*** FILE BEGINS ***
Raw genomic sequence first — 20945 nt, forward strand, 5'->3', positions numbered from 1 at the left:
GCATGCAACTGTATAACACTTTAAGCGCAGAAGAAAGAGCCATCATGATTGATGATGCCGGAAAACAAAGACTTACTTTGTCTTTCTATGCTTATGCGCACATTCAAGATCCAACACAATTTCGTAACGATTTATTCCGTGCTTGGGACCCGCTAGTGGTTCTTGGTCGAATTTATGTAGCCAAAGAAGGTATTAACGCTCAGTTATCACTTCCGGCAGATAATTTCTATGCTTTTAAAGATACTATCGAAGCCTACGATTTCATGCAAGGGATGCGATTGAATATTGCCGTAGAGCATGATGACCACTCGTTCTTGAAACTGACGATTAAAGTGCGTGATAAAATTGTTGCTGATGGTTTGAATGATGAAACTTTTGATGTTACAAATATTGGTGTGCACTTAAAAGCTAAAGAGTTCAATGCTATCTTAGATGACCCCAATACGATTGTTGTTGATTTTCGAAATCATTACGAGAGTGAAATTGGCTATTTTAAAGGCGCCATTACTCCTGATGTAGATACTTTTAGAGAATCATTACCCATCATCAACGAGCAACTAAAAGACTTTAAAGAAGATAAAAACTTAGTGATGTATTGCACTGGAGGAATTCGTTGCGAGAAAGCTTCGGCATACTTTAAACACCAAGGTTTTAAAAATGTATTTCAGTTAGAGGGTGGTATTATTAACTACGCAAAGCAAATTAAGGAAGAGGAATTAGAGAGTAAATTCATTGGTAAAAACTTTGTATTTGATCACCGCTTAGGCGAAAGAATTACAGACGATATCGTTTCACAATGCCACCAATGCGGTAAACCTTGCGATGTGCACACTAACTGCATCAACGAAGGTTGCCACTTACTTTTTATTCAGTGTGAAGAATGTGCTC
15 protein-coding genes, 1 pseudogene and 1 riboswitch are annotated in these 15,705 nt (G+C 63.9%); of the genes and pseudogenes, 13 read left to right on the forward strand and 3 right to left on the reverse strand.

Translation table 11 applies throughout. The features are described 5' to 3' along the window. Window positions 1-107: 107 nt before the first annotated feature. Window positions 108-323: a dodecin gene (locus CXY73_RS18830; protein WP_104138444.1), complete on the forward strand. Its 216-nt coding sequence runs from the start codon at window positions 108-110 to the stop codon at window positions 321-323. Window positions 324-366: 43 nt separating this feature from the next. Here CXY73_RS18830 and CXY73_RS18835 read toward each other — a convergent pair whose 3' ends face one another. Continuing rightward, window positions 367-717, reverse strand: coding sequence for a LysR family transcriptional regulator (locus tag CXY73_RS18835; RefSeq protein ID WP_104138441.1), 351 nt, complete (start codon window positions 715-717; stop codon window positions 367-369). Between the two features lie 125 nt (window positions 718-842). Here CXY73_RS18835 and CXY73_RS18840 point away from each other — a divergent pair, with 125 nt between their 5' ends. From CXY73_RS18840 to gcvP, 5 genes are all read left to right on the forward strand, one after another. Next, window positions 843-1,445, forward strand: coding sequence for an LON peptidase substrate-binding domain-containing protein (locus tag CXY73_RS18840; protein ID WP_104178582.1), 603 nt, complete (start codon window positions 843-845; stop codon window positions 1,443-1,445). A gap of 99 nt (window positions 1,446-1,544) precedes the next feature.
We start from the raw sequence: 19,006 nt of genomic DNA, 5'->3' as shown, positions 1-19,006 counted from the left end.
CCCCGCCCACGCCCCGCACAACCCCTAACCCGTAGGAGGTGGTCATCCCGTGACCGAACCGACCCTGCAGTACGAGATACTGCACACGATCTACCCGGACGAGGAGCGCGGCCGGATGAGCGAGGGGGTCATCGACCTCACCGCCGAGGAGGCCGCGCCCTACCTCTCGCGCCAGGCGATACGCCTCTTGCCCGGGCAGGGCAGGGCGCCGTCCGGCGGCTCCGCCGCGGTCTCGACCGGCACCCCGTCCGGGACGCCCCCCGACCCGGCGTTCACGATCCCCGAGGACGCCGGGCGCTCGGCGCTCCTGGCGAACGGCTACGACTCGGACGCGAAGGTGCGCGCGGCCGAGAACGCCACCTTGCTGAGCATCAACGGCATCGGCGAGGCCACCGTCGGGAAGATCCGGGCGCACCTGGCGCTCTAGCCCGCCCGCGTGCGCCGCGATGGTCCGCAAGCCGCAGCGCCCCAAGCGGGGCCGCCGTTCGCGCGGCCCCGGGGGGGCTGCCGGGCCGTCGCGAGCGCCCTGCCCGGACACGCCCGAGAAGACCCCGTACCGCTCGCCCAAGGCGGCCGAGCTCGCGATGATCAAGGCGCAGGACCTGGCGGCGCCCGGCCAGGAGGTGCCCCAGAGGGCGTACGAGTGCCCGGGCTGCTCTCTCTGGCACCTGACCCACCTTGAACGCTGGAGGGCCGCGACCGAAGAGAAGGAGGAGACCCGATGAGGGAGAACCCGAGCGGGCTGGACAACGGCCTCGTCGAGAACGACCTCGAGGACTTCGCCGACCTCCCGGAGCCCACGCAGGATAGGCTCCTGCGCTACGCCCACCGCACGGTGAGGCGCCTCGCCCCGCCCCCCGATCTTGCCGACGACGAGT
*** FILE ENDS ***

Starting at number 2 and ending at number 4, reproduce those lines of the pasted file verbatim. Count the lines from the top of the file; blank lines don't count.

GCATGCAACTGTATAACACTTTAAGCGCAGAAGAAAGAGCCATCATGATTGATGATGCCGGAAAACAAAGACTTACTTTGTCTTTCTATGCTTATGCGCACATTCAAGATCCAACACAATTTCGTAACGATTTATTCCGTGCTTGGGACCCGCTAGTGGTTCTTGGTCGAATTTATGTAGCCAAAGAAGGTATTAACGCTCAGTTATCACTTCCGGCAGATAATTTCTATGCTTTTAAAGATACTATCGAAGCCTACGATTTCATGCAAGGGATGCGATTGAATATTGCCGTAGAGCATGATGACCACTCGTTCTTGAAACTGACGATTAAAGTGCGTGATAAAATTGTTGCTGATGGTTTGAATGATGAAACTTTTGATGTTACAAATATTGGTGTGCACTTAAAAGCTAAAGAGTTCAATGCTATCTTAGATGACCCCAATACGATTGTTGTTGATTTTCGAAATCATTACGAGAGTGAAATTGGCTATTTTAAAGGCGCCATTACTCCTGATGTAGATACTTTTAGAGAATCATTACCCATCATCAACGAGCAACTAAAAGACTTTAAAGAAGATAAAAACTTAGTGATGTATTGCACTGGAGGAATTCGTTGCGAGAAAGCTTCGGCATACTTTAAACACCAAGGTTTTAAAAATGTATTTCAGTTAGAGGGTGGTATTATTAACTACGCAAAGCAAATTAAGGAAGAGGAATTAGAGAGTAAATTCATTGGTAAAAACTTTGTATTTGATCACCGCTTAGGCGAAAGAATTACAGACGATATCGTTTCACAATGCCACCAATGCGGTAAACCTTGCGATGTGCACACTAACTGCATCAACGAAGGTTGCCACTTACTTTTTATTCAGTGTGAAGAATGTGCTC
15 protein-coding genes, 1 pseudogene and 1 riboswitch are annotated in these 15,705 nt (G+C 63.9%); of the genes and pseudogenes, 13 read left to right on the forward strand and 3 right to left on the reverse strand.

Translation table 11 applies throughout. The features are described 5' to 3' along the window. Window positions 1-107: 107 nt before the first annotated feature. Window positions 108-323: a dodecin gene (locus CXY73_RS18830; protein WP_104138444.1), complete on the forward strand. Its 216-nt coding sequence runs from the start codon at window positions 108-110 to the stop codon at window positions 321-323. Window positions 324-366: 43 nt separating this feature from the next. Here CXY73_RS18830 and CXY73_RS18835 read toward each other — a convergent pair whose 3' ends face one another. Continuing rightward, window positions 367-717, reverse strand: coding sequence for a LysR family transcriptional regulator (locus tag CXY73_RS18835; RefSeq protein ID WP_104138441.1), 351 nt, complete (start codon window positions 715-717; stop codon window positions 367-369). Between the two features lie 125 nt (window positions 718-842). Here CXY73_RS18835 and CXY73_RS18840 point away from each other — a divergent pair, with 125 nt between their 5' ends. From CXY73_RS18840 to gcvP, 5 genes are all read left to right on the forward strand, one after another. Next, window positions 843-1,445, forward strand: coding sequence for an LON peptidase substrate-binding domain-containing protein (locus tag CXY73_RS18840; protein ID WP_104178582.1), 603 nt, complete (start codon window positions 843-845; stop codon window positions 1,443-1,445). A gap of 99 nt (window positions 1,446-1,544) precedes the next feature.